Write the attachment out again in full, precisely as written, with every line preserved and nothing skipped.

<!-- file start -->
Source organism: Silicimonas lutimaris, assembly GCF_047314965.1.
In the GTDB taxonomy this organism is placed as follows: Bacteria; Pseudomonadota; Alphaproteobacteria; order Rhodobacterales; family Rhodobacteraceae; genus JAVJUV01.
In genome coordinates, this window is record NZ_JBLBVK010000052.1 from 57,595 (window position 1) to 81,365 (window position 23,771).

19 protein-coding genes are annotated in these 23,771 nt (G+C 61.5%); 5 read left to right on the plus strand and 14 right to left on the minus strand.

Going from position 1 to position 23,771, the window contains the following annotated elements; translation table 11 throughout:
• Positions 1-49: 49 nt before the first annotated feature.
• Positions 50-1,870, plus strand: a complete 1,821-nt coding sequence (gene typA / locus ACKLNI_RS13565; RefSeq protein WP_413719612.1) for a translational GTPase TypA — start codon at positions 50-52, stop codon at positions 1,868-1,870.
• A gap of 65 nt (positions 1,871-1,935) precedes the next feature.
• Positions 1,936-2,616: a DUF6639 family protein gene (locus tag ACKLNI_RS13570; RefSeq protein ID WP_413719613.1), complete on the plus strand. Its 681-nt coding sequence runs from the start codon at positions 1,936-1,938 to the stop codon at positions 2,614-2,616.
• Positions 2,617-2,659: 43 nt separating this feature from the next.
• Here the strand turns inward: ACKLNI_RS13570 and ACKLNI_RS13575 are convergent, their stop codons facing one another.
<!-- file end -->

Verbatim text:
Source organism: Silicimonas lutimaris, assembly GCF_047314965.1.
In the GTDB taxonomy this organism is placed as follows: Bacteria; Pseudomonadota; Alphaproteobacteria; order Rhodobacterales; family Rhodobacteraceae; genus JAVJUV01.
In genome coordinates, this window is record NZ_JBLBVK010000052.1 from 57,595 (window position 1) to 81,365 (window position 23,771).

19 protein-coding genes are annotated in these 23,771 nt (G+C 61.5%); 5 read left to right on the plus strand and 14 right to left on the minus strand.

Going from position 1 to position 23,771, the window contains the following annotated elements; translation table 11 throughout:
• Positions 1-49: 49 nt before the first annotated feature.
• Positions 50-1,870, plus strand: a complete 1,821-nt coding sequence (gene typA / locus ACKLNI_RS13565; RefSeq protein WP_413719612.1) for a translational GTPase TypA — start codon at positions 50-52, stop codon at positions 1,868-1,870.
• A gap of 65 nt (positions 1,871-1,935) precedes the next feature.
• Positions 1,936-2,616: a DUF6639 family protein gene (locus tag ACKLNI_RS13570; RefSeq protein ID WP_413719613.1), complete on the plus strand. Its 681-nt coding sequence runs from the start codon at positions 1,936-1,938 to the stop codon at positions 2,614-2,616.
• Positions 2,617-2,659: 43 nt separating this feature from the next.
• Here the strand turns inward: ACKLNI_RS13570 and ACKLNI_RS13575 are convergent, their stop codons facing one another.